The ± Factors TH!NK again

TH!NK again

E-mail Print PDF
Think goes to AmsterdamAlthough TH!NK has presented an innovative EV concept, the very same concept is constantly being obstructed by old-fashioned thinking. TH!NK has built a modern assembly line in Aurskog in Norway with a capacity to build over 3000 cars a year. A decision probably inspired and reinforced by imported car experts since Norway has no tradition in building cars.

What would happen if the company only used their assembly line for production of cars for car pools, but for the private market the company set up small assembly lines in their local markets? Should not be too difficult, since an EV as TH!NK has only a fraction of parts to assemble in comparison to the traditional car. And besides the possible wet dream for the company's marketers to rename their model TH!NK City to TH!NK Frankfurt, TH!NK Stockholm, TH!NK, London, TH!NK Prague, etc, the company could cash in even more benefits. Here are some of them:

  1. They could get start up finance for each new assembly line from local authorities interested in creating local jobs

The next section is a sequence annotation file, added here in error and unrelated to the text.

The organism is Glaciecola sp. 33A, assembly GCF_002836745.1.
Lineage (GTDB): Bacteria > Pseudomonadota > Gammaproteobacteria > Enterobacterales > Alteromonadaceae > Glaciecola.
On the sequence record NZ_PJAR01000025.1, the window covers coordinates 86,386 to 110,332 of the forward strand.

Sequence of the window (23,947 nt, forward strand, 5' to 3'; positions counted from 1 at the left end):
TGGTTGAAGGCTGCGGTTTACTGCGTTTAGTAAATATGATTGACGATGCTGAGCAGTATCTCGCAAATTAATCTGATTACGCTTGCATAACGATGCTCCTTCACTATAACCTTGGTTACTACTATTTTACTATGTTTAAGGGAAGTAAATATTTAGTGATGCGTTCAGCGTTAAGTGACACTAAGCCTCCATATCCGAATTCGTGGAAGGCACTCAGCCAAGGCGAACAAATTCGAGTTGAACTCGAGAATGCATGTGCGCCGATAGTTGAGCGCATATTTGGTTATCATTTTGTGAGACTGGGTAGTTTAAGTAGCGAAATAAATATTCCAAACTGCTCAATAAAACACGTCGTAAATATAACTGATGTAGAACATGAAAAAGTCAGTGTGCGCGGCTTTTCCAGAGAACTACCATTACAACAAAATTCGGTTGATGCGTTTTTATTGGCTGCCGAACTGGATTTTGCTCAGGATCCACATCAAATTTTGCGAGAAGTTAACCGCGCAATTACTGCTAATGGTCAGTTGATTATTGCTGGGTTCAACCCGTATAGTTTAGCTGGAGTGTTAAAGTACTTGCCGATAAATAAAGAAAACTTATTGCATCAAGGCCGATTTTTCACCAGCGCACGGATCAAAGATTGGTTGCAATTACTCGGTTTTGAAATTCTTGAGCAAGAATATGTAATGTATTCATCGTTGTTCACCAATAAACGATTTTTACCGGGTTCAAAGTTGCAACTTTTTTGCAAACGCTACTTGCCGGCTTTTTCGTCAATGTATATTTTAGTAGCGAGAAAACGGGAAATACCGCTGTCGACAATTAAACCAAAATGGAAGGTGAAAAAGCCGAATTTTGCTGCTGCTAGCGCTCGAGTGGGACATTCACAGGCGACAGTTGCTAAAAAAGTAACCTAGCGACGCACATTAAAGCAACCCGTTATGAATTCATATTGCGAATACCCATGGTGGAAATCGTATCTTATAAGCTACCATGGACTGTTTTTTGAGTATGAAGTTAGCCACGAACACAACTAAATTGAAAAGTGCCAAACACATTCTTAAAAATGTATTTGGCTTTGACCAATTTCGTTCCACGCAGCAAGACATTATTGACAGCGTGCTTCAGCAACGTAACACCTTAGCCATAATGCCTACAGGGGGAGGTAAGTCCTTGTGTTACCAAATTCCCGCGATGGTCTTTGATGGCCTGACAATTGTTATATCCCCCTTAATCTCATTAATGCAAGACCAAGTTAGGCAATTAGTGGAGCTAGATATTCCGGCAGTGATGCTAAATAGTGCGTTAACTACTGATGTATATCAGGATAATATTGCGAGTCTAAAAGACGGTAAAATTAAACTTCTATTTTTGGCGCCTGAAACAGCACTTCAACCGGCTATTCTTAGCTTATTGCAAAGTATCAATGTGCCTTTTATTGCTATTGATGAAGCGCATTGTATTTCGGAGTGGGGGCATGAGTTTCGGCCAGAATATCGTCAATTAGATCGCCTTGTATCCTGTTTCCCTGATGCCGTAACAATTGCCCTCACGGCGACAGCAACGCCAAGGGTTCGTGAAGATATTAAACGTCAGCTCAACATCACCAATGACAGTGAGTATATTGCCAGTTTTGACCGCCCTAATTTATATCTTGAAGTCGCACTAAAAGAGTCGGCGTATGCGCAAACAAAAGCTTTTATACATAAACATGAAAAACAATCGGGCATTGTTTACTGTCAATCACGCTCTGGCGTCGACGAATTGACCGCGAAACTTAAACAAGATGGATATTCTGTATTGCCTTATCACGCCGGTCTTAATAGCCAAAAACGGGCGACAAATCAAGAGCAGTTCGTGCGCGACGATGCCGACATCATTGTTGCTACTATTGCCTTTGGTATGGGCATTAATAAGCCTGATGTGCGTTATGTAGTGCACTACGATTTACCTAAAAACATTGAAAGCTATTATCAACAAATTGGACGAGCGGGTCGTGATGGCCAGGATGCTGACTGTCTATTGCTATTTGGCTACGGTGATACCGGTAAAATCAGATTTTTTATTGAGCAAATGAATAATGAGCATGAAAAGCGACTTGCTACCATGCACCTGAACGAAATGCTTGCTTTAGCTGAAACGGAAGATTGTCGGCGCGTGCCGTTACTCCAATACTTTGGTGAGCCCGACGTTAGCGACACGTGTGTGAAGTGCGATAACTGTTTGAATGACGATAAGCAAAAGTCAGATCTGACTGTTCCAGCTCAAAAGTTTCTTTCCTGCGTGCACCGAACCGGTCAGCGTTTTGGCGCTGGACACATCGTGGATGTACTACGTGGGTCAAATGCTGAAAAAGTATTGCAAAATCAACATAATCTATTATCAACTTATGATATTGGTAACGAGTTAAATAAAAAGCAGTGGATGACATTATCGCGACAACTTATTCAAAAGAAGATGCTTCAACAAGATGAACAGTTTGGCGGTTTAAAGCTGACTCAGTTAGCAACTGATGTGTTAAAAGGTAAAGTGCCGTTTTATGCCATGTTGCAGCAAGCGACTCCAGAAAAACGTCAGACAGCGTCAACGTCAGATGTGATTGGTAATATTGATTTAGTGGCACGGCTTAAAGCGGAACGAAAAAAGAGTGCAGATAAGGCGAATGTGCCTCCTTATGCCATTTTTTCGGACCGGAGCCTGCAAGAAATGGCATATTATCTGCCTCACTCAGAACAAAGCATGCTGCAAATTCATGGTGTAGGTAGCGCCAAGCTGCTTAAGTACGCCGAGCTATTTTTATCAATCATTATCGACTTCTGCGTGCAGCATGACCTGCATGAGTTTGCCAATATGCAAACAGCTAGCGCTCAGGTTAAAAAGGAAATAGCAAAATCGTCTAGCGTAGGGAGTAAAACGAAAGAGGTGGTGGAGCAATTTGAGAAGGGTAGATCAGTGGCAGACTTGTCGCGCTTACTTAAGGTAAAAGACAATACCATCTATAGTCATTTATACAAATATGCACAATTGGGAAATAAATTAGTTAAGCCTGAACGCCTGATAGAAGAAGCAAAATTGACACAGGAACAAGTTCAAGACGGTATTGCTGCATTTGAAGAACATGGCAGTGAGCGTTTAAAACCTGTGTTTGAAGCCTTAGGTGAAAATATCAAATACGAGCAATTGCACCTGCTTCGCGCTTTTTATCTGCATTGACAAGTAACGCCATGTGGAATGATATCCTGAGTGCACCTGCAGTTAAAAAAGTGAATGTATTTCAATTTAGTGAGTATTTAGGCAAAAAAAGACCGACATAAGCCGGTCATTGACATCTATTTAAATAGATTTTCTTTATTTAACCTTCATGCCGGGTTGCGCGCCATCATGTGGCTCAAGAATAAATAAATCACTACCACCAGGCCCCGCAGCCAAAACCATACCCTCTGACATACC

2. They could get a lot of free press from local media making TH!NK a household name at almost no cost
  3. They could skip the traditional retail and service concept and take charge of the relatively profitable after-market themselves
  4. They could decrease transport costs and pollution radically when they stop sending heavy batteries from Germany to Norway and instead send the batteries directly to the local assembly line, but most of all
  5. They would live their brand as the most environment friendly solution for local transport to the fullest

 Why haven't they thought of this or tried to do something like that?

I do not know what has happened in their board rooms, but I suspect that the reason lies in the classic ± factors group think and expert think. The car industry's group think is most of all embodied by the 101 years old assembly line - the grandious centralized production system devised by Henry Ford to save costs and increase profitability. And according to all experts, it is a proven method for effective car production.

But the times they are a-changing, why cannot the car industry try to change as well?

Feel free to comment, or if you want other opinions, please visit my sponsors you find in the right column.


 

Search

.Login/Logout

Sponsors